The present study is based on cross-sectional data, which has inherent limitations and perhaps cannot depict the true picture of ailments and diseases of the community because of the perception level of the individuals. Seasonal variation was also not taken into account. The possibility of underestimation and/or overestimation of ailments and diseases cannot be ruled out, because of poor literacy level of the labourers especially of the females and, secondly, inability of the individuals to express their problems due to poor cognition, lack of awareness, and a high threshold level of the physical discomfort due to ailment or disease.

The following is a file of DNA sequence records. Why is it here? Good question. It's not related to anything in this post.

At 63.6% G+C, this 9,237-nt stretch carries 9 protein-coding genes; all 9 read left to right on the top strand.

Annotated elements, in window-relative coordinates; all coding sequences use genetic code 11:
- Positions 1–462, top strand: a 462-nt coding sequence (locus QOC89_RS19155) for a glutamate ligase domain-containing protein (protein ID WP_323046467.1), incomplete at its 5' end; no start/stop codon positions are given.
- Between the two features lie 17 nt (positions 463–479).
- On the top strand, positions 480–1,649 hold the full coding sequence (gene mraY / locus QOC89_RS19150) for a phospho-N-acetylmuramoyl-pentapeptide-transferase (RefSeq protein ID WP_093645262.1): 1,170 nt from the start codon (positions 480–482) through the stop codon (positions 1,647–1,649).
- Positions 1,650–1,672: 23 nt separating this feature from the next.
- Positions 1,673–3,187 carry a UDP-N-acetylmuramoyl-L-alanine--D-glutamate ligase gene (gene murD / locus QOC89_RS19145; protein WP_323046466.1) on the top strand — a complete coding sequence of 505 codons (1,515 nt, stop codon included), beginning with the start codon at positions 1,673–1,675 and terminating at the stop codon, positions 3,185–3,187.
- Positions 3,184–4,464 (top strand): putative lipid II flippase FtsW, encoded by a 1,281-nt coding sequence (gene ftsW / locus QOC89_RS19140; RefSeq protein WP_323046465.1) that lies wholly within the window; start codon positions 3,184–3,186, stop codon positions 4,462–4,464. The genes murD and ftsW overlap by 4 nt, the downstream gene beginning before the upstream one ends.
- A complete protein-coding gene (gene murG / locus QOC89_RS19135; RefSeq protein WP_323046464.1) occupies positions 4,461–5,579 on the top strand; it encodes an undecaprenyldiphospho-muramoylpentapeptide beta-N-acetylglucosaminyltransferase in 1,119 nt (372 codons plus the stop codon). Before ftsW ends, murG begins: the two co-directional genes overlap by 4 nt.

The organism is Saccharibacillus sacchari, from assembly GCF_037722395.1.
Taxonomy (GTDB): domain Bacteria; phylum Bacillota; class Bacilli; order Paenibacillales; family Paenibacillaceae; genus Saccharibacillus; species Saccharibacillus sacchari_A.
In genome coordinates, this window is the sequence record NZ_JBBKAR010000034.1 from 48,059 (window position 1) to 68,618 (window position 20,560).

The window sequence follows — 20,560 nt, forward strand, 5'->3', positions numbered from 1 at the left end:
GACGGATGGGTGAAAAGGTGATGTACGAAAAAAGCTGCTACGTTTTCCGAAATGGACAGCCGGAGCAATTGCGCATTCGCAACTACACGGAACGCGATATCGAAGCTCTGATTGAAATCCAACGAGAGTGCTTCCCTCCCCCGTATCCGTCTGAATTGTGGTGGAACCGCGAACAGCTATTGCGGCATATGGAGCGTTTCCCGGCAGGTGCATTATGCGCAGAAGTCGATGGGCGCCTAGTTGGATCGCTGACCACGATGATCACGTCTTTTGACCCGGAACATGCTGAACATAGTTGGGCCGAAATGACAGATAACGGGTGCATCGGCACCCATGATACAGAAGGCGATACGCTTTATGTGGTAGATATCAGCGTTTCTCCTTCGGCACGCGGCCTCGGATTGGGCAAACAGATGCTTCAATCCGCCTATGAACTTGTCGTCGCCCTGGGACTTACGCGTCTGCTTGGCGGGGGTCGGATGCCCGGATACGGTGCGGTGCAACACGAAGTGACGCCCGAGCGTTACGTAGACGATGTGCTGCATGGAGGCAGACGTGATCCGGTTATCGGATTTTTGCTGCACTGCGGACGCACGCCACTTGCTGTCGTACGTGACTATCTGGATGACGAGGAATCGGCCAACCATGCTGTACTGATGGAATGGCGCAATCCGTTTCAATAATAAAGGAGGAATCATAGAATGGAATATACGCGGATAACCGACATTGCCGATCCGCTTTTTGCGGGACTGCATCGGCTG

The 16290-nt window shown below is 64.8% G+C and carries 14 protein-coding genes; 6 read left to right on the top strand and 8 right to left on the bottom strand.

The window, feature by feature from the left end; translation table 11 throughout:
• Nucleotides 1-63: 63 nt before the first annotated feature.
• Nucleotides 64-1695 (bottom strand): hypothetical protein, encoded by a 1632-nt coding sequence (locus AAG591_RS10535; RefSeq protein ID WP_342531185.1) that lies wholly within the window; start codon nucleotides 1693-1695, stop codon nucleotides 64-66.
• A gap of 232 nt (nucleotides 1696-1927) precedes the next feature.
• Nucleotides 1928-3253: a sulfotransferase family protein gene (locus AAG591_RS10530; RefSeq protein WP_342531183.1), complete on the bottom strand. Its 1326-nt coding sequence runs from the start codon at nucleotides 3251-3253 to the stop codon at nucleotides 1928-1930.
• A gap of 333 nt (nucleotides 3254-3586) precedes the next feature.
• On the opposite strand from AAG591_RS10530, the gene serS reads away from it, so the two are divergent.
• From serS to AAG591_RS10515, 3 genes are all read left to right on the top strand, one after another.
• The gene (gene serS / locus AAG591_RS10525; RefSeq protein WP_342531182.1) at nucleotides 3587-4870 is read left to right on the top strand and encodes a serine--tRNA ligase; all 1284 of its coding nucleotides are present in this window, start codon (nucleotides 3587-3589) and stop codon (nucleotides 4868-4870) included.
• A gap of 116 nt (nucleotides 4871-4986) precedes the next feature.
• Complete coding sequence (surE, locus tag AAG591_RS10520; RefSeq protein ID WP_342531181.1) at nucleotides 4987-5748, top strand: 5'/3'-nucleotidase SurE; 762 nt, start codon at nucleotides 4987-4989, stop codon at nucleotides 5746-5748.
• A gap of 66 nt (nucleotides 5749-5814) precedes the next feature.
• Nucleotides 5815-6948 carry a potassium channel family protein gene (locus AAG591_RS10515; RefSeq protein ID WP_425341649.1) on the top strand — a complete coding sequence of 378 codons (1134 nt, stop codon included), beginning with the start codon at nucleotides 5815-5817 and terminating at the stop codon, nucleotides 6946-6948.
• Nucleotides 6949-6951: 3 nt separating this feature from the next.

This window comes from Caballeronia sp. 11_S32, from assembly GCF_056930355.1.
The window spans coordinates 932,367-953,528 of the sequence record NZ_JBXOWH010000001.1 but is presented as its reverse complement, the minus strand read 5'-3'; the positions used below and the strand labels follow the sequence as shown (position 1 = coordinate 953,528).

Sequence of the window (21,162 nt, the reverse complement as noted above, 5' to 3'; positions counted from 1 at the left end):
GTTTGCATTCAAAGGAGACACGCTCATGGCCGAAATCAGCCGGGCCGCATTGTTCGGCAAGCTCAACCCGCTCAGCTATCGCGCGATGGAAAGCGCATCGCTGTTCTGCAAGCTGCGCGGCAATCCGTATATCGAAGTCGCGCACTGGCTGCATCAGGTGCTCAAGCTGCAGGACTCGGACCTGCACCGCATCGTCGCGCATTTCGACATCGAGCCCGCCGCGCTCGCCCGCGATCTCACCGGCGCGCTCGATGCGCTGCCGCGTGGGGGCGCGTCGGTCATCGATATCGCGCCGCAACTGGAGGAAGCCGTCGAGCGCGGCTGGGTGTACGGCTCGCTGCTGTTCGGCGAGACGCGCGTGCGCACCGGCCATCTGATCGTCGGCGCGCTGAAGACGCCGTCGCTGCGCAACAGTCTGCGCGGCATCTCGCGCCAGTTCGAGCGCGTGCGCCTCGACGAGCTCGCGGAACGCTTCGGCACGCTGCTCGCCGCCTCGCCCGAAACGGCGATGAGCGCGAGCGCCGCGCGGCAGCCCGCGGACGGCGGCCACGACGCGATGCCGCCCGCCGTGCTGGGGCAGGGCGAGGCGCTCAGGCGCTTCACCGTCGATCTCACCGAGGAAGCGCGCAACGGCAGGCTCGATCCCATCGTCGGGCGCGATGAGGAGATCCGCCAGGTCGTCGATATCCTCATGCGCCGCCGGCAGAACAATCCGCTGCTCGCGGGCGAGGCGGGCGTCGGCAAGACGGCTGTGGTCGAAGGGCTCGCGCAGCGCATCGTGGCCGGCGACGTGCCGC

The health practices (Table 1) of the people depict that individuals’ claim of getting sufficient food to eat but the actual situation is different because the food they are consuming is not a balanced diet. They are consuming sufficient amount of cereals (rice and wheat flour) to meet their hunger. Most of the individuals reported that their source of drinking water is tube well. It is true, but the tube well is 50 feet deep, which has capacity to lift surface water only, and perhaps it is the primary reason that people often suffer from water borne diseases. It is very clear from the result (Table 2) that females of the tea garden suffer more than the males; even vitamin deficiency diseases are more frequent among females, may be due to frequent child bearing or pregnancy. A very high frequency of anaemia among females was reported due to deprivation of food . Overall mortality rates are higher in the present tea garden population (Table 3) compared to census data of the district, perhaps due to living in unhygienic condition and poor nutritional status of the mothers. Comparative mortality data of the population shows (Table 4) that there is no change in mortality rate over time and space (the present population is a migrated group).